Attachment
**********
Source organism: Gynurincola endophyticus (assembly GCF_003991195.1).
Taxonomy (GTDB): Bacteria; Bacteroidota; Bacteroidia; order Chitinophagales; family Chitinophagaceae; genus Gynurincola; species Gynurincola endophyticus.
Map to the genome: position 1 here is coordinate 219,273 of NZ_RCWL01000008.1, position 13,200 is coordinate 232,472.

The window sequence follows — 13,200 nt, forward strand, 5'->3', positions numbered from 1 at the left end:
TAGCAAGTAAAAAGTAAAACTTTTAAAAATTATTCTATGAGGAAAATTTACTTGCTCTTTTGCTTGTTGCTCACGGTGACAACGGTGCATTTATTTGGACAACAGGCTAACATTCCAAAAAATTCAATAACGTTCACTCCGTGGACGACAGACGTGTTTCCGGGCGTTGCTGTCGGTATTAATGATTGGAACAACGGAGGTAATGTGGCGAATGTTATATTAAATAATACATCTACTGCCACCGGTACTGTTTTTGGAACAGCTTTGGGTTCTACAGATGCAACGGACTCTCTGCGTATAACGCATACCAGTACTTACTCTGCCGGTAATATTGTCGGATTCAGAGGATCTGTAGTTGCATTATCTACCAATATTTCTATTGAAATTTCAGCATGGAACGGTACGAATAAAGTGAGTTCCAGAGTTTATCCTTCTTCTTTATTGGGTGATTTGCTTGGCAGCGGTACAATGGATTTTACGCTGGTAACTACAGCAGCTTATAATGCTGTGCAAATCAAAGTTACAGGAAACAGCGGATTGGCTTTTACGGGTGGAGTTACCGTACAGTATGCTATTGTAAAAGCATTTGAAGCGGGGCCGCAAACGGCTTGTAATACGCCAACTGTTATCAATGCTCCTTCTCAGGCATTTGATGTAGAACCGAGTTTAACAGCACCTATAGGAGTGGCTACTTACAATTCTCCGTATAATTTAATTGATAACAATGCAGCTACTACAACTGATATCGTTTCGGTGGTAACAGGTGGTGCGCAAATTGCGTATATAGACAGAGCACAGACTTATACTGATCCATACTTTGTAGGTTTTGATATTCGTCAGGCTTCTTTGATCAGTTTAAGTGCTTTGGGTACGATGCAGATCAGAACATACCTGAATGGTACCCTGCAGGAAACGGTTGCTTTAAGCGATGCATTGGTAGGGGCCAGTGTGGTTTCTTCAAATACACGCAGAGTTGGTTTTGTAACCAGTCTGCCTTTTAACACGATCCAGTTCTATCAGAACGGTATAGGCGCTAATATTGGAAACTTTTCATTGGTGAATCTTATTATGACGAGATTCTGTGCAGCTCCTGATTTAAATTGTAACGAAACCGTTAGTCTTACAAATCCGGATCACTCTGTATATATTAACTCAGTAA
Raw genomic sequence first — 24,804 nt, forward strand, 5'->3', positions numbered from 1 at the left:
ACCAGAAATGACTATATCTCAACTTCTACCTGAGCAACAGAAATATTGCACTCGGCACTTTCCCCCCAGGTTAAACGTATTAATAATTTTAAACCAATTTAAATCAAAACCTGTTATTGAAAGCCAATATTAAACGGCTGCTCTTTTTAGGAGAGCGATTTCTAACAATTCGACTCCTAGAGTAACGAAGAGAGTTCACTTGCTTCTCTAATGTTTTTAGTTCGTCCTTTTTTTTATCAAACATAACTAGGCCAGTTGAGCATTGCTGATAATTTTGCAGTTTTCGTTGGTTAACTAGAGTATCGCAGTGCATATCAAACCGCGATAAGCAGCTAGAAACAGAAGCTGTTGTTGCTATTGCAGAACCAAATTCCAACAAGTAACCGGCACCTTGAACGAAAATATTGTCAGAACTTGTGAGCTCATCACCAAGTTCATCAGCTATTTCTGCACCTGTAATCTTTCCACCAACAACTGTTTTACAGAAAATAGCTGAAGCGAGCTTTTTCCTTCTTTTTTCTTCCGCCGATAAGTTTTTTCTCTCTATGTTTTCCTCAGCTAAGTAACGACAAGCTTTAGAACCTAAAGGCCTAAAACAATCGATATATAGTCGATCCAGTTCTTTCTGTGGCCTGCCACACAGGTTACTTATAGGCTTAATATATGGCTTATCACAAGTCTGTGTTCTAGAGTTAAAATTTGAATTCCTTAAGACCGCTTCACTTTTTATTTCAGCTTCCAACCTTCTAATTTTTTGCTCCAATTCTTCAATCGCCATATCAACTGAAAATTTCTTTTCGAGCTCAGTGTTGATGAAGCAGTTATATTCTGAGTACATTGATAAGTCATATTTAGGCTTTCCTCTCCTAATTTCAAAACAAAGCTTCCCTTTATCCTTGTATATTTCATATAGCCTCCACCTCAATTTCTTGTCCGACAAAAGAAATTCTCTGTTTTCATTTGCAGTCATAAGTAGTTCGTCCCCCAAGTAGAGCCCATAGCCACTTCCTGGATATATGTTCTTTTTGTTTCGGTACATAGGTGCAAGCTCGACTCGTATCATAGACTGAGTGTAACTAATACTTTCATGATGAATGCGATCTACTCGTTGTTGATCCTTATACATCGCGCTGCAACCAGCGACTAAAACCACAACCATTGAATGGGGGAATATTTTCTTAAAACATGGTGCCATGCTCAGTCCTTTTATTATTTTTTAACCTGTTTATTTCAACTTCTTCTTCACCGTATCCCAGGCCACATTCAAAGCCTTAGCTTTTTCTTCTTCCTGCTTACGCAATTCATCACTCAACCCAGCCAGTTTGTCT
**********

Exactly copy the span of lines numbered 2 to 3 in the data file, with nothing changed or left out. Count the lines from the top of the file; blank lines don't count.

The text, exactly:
Taxonomy (GTDB): Bacteria; Bacteroidota; Bacteroidia; order Chitinophagales; family Chitinophagaceae; genus Gynurincola; species Gynurincola endophyticus.
Map to the genome: position 1 here is coordinate 219,273 of NZ_RCWL01000008.1, position 13,200 is coordinate 232,472.